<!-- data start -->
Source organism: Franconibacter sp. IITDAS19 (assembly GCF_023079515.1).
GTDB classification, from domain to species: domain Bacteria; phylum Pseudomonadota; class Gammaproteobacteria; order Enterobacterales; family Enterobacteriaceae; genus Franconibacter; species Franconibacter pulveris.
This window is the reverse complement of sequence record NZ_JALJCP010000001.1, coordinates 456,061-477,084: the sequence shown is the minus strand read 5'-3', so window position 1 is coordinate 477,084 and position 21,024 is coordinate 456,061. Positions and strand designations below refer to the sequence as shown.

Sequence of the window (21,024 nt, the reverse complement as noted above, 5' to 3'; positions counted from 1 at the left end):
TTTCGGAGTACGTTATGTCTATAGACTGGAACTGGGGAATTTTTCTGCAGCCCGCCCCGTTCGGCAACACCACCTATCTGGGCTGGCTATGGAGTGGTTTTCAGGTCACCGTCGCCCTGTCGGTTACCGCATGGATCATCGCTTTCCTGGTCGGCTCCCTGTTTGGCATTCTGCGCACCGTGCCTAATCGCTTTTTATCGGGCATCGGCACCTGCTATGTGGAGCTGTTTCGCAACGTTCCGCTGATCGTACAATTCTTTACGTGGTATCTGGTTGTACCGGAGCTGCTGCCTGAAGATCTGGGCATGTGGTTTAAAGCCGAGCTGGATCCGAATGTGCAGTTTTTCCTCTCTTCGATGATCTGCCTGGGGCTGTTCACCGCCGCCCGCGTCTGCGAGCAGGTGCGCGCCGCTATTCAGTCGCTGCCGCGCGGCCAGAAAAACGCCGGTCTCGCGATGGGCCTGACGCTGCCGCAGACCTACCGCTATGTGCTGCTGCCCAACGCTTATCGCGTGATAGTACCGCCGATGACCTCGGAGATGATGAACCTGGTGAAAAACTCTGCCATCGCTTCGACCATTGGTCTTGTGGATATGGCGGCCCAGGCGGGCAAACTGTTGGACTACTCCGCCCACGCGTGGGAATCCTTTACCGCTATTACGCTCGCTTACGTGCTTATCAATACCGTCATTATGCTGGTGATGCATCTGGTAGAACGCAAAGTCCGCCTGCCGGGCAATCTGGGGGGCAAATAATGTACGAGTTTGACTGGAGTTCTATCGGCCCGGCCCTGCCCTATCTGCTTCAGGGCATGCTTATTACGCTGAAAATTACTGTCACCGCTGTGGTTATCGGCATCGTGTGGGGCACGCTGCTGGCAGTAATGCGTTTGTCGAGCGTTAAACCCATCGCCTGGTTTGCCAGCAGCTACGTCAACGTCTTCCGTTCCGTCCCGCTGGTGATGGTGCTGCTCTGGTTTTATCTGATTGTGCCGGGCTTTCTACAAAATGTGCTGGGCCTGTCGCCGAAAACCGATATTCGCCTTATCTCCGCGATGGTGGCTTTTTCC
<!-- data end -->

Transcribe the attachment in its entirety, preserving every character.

Source organism: Franconibacter sp. IITDAS19 (assembly GCF_023079515.1).
GTDB classification, from domain to species: domain Bacteria; phylum Pseudomonadota; class Gammaproteobacteria; order Enterobacterales; family Enterobacteriaceae; genus Franconibacter; species Franconibacter pulveris.
This window is the reverse complement of sequence record NZ_JALJCP010000001.1, coordinates 456,061-477,084: the sequence shown is the minus strand read 5'-3', so window position 1 is coordinate 477,084 and position 21,024 is coordinate 456,061. Positions and strand designations below refer to the sequence as shown.

Sequence of the window (21,024 nt, the reverse complement as noted above, 5' to 3'; positions counted from 1 at the left end):
TTTCGGAGTACGTTATGTCTATAGACTGGAACTGGGGAATTTTTCTGCAGCCCGCCCCGTTCGGCAACACCACCTATCTGGGCTGGCTATGGAGTGGTTTTCAGGTCACCGTCGCCCTGTCGGTTACCGCATGGATCATCGCTTTCCTGGTCGGCTCCCTGTTTGGCATTCTGCGCACCGTGCCTAATCGCTTTTTATCGGGCATCGGCACCTGCTATGTGGAGCTGTTTCGCAACGTTCCGCTGATCGTACAATTCTTTACGTGGTATCTGGTTGTACCGGAGCTGCTGCCTGAAGATCTGGGCATGTGGTTTAAAGCCGAGCTGGATCCGAATGTGCAGTTTTTCCTCTCTTCGATGATCTGCCTGGGGCTGTTCACCGCCGCCCGCGTCTGCGAGCAGGTGCGCGCCGCTATTCAGTCGCTGCCGCGCGGCCAGAAAAACGCCGGTCTCGCGATGGGCCTGACGCTGCCGCAGACCTACCGCTATGTGCTGCTGCCCAACGCTTATCGCGTGATAGTACCGCCGATGACCTCGGAGATGATGAACCTGGTGAAAAACTCTGCCATCGCTTCGACCATTGGTCTTGTGGATATGGCGGCCCAGGCGGGCAAACTGTTGGACTACTCCGCCCACGCGTGGGAATCCTTTACCGCTATTACGCTCGCTTACGTGCTTATCAATACCGTCATTATGCTGGTGATGCATCTGGTAGAACGCAAAGTCCGCCTGCCGGGCAATCTGGGGGGCAAATAATGTACGAGTTTGACTGGAGTTCTATCGGCCCGGCCCTGCCCTATCTGCTTCAGGGCATGCTTATTACGCTGAAAATTACTGTCACCGCTGTGGTTATCGGCATCGTGTGGGGCACGCTGCTGGCAGTAATGCGTTTGTCGAGCGTTAAACCCATCGCCTGGTTTGCCAGCAGCTACGTCAACGTCTTCCGTTCCGTCCCGCTGGTGATGGTGCTGCTCTGGTTTTATCTGATTGTGCCGGGCTTTCTACAAAATGTGCTGGGCCTGTCGCCGAAAACCGATATTCGCCTTATCTCCGCGATGGTGGCTTTTTCC